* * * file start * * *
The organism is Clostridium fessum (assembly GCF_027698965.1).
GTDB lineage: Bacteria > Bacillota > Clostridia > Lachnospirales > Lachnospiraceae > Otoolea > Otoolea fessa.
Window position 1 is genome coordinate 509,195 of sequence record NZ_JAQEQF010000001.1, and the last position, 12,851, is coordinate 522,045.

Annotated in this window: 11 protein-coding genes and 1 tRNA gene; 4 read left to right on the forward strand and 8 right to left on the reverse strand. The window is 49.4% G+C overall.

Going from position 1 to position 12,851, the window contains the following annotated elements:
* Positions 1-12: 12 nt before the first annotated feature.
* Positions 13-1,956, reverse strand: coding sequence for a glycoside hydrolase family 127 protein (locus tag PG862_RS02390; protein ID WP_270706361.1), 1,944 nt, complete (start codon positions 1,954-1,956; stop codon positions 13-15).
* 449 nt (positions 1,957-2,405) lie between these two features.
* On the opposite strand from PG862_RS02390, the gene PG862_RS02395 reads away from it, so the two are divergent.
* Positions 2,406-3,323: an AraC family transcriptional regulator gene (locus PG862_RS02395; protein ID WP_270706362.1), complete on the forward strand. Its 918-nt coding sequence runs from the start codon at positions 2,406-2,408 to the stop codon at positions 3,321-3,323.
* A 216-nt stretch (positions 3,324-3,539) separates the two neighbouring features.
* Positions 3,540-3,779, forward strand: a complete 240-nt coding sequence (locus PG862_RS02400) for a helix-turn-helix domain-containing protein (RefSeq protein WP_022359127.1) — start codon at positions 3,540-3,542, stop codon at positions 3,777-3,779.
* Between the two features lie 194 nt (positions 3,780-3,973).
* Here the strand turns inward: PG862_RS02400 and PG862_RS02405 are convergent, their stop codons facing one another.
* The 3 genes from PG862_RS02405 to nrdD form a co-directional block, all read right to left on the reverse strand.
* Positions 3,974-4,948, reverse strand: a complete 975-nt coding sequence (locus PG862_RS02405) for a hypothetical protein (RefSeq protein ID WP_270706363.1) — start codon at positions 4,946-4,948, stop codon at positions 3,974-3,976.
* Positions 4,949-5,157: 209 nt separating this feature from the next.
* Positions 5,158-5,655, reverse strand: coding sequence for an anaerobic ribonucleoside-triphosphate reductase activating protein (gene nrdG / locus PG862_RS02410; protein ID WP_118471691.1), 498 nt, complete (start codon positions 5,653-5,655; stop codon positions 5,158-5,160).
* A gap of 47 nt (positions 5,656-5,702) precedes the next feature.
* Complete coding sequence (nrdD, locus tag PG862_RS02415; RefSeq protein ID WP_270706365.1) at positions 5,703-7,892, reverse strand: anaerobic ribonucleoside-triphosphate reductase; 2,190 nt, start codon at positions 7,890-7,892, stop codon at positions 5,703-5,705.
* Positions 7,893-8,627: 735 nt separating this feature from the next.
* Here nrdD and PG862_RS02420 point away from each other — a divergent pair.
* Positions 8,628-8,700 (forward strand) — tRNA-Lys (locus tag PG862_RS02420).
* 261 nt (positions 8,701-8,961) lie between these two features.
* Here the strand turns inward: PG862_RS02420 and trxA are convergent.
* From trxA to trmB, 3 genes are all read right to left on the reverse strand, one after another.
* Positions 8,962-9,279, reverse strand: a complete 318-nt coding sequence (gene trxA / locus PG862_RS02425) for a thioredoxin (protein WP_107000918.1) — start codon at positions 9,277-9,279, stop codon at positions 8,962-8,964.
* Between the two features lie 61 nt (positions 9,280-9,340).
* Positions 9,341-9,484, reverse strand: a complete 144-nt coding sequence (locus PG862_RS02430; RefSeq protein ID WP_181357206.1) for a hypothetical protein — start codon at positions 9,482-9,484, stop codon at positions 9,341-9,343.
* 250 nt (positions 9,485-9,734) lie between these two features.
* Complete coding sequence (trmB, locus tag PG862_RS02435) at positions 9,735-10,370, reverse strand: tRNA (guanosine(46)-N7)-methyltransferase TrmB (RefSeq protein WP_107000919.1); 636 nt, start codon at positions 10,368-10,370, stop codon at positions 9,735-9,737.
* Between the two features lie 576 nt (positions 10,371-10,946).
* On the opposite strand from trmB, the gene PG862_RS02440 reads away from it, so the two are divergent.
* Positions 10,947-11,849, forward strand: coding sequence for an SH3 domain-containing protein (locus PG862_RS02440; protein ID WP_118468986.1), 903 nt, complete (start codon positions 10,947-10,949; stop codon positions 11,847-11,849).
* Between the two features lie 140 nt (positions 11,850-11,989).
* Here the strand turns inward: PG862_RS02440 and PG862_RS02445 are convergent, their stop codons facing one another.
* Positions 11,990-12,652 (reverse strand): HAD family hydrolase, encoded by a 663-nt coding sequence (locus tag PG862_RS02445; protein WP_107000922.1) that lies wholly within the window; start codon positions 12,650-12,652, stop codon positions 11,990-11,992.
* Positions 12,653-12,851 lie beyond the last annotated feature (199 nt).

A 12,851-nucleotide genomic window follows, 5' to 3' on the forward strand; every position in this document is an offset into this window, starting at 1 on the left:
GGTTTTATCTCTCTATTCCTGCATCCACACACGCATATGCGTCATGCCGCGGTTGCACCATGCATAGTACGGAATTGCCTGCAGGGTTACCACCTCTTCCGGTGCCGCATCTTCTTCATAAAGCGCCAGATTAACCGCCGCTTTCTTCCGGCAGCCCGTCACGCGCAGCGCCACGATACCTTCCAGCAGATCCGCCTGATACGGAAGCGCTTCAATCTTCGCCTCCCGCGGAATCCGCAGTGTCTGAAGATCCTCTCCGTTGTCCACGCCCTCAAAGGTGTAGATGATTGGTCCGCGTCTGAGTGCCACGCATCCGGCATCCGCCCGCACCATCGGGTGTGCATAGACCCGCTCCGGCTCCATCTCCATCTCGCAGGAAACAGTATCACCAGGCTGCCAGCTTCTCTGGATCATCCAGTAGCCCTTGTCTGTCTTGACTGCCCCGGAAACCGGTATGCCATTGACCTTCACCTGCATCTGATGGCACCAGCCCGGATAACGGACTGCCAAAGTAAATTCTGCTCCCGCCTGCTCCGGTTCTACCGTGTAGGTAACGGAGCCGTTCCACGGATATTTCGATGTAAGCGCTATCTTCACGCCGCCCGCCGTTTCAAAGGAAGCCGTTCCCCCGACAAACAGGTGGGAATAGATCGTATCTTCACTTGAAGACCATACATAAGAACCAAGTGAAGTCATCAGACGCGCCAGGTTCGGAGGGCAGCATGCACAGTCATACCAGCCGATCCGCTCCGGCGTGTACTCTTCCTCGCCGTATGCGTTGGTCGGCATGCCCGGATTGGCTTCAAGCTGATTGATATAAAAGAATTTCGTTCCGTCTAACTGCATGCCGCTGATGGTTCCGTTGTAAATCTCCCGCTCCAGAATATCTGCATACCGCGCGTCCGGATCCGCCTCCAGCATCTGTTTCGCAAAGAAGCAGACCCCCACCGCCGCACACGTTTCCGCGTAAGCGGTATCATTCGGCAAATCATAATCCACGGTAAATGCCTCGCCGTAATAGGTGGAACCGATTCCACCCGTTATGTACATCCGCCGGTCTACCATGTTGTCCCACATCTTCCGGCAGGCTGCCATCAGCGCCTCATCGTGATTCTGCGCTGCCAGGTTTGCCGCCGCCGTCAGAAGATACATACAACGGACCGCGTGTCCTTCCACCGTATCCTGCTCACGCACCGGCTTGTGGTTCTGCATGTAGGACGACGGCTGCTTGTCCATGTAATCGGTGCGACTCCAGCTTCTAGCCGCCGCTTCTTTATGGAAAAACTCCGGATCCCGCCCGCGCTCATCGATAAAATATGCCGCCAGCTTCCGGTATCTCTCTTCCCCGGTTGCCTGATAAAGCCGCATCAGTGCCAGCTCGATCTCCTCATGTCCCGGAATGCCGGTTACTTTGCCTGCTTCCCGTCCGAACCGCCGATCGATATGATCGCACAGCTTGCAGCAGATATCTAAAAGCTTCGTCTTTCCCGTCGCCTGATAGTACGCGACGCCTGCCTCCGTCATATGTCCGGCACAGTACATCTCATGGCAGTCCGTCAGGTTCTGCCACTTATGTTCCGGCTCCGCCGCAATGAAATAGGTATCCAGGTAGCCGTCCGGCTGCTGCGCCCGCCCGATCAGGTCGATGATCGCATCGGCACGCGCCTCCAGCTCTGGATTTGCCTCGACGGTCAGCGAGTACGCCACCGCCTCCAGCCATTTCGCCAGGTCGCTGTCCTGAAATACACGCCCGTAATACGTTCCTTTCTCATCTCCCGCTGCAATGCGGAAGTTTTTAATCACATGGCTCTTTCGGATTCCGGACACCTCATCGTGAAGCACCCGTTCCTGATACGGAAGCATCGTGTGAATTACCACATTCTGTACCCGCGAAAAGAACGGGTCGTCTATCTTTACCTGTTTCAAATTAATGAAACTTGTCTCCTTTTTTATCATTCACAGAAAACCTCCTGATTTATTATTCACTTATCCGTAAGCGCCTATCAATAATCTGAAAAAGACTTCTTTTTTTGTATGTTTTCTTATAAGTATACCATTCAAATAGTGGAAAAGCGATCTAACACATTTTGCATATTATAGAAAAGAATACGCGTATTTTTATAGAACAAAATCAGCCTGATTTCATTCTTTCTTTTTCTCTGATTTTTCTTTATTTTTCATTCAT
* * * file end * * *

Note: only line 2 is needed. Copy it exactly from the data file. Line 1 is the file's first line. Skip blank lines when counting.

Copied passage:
GTDB lineage: Bacteria > Bacillota > Clostridia > Lachnospirales > Lachnospiraceae > Otoolea > Otoolea fessa.